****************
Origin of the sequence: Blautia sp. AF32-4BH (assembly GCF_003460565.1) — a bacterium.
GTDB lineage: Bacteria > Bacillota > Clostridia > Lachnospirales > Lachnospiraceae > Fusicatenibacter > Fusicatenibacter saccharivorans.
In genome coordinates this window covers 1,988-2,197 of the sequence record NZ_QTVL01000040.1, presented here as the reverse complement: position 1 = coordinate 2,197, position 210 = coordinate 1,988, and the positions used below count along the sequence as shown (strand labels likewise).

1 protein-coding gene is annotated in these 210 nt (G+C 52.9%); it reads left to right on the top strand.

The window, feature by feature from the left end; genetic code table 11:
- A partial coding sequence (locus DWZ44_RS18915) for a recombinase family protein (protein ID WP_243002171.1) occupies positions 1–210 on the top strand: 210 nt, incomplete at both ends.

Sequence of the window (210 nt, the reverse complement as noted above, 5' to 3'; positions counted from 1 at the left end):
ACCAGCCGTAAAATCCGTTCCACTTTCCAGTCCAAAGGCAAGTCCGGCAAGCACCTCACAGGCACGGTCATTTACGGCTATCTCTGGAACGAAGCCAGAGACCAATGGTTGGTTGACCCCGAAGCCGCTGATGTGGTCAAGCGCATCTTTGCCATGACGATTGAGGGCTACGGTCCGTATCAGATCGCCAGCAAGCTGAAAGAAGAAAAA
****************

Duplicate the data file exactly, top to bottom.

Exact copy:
Origin of the sequence: Blautia sp. AF32-4BH (assembly GCF_003460565.1) — a bacterium.
GTDB lineage: Bacteria > Bacillota > Clostridia > Lachnospirales > Lachnospiraceae > Fusicatenibacter > Fusicatenibacter saccharivorans.
In genome coordinates this window covers 1,988-2,197 of the sequence record NZ_QTVL01000040.1, presented here as the reverse complement: position 1 = coordinate 2,197, position 210 = coordinate 1,988, and the positions used below count along the sequence as shown (strand labels likewise).

1 protein-coding gene is annotated in these 210 nt (G+C 52.9%); it reads left to right on the top strand.

The window, feature by feature from the left end; genetic code table 11:
- A partial coding sequence (locus DWZ44_RS18915) for a recombinase family protein (protein ID WP_243002171.1) occupies positions 1–210 on the top strand: 210 nt, incomplete at both ends.

Sequence of the window (210 nt, the reverse complement as noted above, 5' to 3'; positions counted from 1 at the left end):
ACCAGCCGTAAAATCCGTTCCACTTTCCAGTCCAAAGGCAAGTCCGGCAAGCACCTCACAGGCACGGTCATTTACGGCTATCTCTGGAACGAAGCCAGAGACCAATGGTTGGTTGACCCCGAAGCCGCTGATGTGGTCAAGCGCATCTTTGCCATGACGATTGAGGGCTACGGTCCGTATCAGATCGCCAGCAAGCTGAAAGAAGAAAAA